Easy Like Sunday Morning

Brunch: 100 Recipes from Five Points Restaurant Cover
Clinton St. Baking Company Cookbook; Breakfast, Brunch & Beyond Cover Coffee & Bites Cover Gale Gand's Brunch! Cover Forgotten Skills of Cooking Cover

Breakfast is the most important meal of the day, right?  I'll be honest, I am not much for wolfing down a bowl of cereal and heading off to work with milk spilled on my shirt.  In fact, I am simply not hungry until late morning and then I want something salty and substantial.  Or creamy and sweet.  Or both- and brunch is just the thing.

For me, the quintessential part of a good brunch is hollandaise sauce.  Once the sauce is made and eggs are handy, endless variations on the classic Eggs Benedict are inevitable.  I like mine with spinach and smoked salmon in place of the traditional Canadian bacon.  A bagel half or slice of toast can easily be swapped for the English muffin.  Herbs and sauteed vegetables can be served on top or on the side, of course with a healthy dose of hollandaise.  And if your sauce separates?  No problem, give it a quick whisk and pour it on.

However, you may be one of those people who craves something sweet in the mornings.  You might order pancakes, waffles, or house-made granola when you're out for breakfast.  I hear you and there's nothing quite as lovely as a freshly baked pastry to have along with your strong coffee. 

Consider devoting your next Sunday morning to the hallmark of sweet and savory and make a fabulous brunch for you and yours.  Of course, Denver Public Library has many cookbooks to help and inspire you.

And don't forget the hollandaise!


Hollandaise Sauce, adapted from Brunch: 100 Recipes from Five Points Restaurant (in NYC)

3 T. cold water

2 T. white wine vinegar

1 T. fresh lemon juice

pinch of salt

3 egg yolks, stirred together

1 c. melted butter, barely warmed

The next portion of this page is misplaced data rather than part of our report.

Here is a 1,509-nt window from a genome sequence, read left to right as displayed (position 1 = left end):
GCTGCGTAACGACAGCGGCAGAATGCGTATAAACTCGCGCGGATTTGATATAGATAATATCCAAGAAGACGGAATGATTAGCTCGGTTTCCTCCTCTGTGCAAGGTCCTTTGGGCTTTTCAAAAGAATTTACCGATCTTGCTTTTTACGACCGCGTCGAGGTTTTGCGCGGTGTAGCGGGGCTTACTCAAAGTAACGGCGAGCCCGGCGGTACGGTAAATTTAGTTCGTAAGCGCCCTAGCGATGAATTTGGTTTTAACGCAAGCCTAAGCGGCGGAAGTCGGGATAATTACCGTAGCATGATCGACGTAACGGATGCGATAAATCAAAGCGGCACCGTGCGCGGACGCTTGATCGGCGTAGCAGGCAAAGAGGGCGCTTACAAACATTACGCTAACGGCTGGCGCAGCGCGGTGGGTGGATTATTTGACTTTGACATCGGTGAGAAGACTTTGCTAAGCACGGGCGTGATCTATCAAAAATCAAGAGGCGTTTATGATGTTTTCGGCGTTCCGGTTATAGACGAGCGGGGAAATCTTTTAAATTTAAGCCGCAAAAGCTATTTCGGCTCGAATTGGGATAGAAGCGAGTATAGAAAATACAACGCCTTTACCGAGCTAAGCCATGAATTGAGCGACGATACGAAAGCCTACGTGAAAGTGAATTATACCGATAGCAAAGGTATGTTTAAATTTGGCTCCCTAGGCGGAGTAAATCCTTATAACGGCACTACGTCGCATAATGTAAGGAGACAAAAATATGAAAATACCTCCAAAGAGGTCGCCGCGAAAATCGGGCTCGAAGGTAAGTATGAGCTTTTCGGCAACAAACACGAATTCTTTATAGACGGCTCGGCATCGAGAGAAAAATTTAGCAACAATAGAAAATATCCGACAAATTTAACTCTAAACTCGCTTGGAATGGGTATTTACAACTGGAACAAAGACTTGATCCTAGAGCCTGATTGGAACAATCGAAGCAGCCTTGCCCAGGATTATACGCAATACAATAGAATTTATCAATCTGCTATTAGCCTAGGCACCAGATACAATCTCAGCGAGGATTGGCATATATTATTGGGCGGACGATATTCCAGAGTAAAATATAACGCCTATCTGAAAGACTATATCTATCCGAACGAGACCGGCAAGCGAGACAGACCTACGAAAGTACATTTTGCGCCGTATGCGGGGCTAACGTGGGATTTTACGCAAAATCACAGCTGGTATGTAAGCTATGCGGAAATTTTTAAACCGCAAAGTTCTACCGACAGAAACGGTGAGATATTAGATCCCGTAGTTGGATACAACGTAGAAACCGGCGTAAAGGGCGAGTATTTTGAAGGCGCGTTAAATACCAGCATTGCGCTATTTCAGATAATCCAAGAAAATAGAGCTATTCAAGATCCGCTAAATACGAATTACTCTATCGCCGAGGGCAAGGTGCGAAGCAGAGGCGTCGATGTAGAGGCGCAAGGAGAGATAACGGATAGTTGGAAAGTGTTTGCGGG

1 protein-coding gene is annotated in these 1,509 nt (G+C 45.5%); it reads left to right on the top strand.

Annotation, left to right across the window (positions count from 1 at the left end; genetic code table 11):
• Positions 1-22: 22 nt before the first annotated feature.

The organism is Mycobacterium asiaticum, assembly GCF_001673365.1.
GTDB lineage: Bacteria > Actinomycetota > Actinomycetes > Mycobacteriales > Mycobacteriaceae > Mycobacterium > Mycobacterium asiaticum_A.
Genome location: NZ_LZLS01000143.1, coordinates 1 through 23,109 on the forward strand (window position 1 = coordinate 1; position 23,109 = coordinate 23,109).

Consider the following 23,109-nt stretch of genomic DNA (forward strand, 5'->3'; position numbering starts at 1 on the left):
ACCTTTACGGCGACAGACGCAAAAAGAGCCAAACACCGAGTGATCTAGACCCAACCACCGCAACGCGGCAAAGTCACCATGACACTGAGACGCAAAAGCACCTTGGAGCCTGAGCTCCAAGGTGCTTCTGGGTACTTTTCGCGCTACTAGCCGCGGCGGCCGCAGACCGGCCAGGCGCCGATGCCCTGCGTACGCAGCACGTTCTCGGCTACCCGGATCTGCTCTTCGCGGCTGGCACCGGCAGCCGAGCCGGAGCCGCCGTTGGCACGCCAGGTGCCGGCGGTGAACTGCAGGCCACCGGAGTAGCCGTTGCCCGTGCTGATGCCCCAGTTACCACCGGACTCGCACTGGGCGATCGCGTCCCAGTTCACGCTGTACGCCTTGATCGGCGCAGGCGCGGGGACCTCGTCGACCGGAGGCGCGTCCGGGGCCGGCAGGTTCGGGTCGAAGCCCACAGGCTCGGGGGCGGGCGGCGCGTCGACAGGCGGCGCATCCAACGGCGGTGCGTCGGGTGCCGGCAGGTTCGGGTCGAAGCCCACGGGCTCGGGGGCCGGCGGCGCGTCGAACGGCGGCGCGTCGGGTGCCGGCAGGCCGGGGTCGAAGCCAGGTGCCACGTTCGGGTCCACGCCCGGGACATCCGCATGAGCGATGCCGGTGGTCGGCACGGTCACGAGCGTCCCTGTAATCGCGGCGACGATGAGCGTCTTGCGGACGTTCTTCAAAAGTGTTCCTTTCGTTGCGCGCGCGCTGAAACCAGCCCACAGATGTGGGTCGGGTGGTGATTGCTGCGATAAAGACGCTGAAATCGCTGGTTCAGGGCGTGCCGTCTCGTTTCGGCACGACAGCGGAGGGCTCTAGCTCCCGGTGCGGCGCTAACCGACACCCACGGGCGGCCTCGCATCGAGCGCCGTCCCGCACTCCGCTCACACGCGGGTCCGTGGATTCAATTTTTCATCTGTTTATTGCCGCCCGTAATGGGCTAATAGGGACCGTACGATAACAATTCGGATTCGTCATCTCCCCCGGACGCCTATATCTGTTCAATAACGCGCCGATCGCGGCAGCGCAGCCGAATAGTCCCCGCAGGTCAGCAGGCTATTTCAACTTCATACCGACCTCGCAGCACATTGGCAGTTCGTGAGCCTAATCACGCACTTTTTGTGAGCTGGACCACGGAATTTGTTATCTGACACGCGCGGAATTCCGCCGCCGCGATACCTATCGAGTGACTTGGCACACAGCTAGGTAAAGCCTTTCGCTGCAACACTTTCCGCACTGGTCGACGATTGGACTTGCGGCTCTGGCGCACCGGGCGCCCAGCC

2 dashes hot sauce


1. Whisk together water, vinegar, lemon juice, and salt in a non-reactive, heatproof bowl.  Set the bowl over a half-inch of water in a saucepan, creating a double boiler.  Heat on medium-low, until just steaming.

2. Whisk the egg yolks into the liquid mixture and continue to whisk until the mixture is pale and frothy.  This may take about 6 to 7 minutes of constant whisking (but it's totally worth it).

3. Remove the bowl from the double boiler and place on counter over a dishtowel to help stabilize the work surface.  While still whisking, slowly stream the melted butter into the bowl.  Stir hot sauce into the hollandaise and taste for salt.  Use immediately.

*If your sauce separates, emulsify it by putting in the blender or food processor for a few seconds.


Books on brunch in the library's collection:

Classic brunch recipes from NYC's Five Point Restaurant- Brunch: 100 Recipes from Five Points Restaurant by Meyer and Meehan

On the sweet side: Clinton St. Bakery Cookbook by Lahman and Kleinber

A coffee-centered meal: Coffee & Bites by Susie Theodorou

New brunch recipes and twists on the standards: Gale Gand's Brunch! by Gale Gand

A classic British breakfast: Forgotten Skills of Cooking by Darina Allen



Thanks!  Also, I don't want to forget about all the eggs!  I found this cookbook that is purely about cooking them, aptly named Eggs, by Michel Roux.  Enjoy!

Post new comment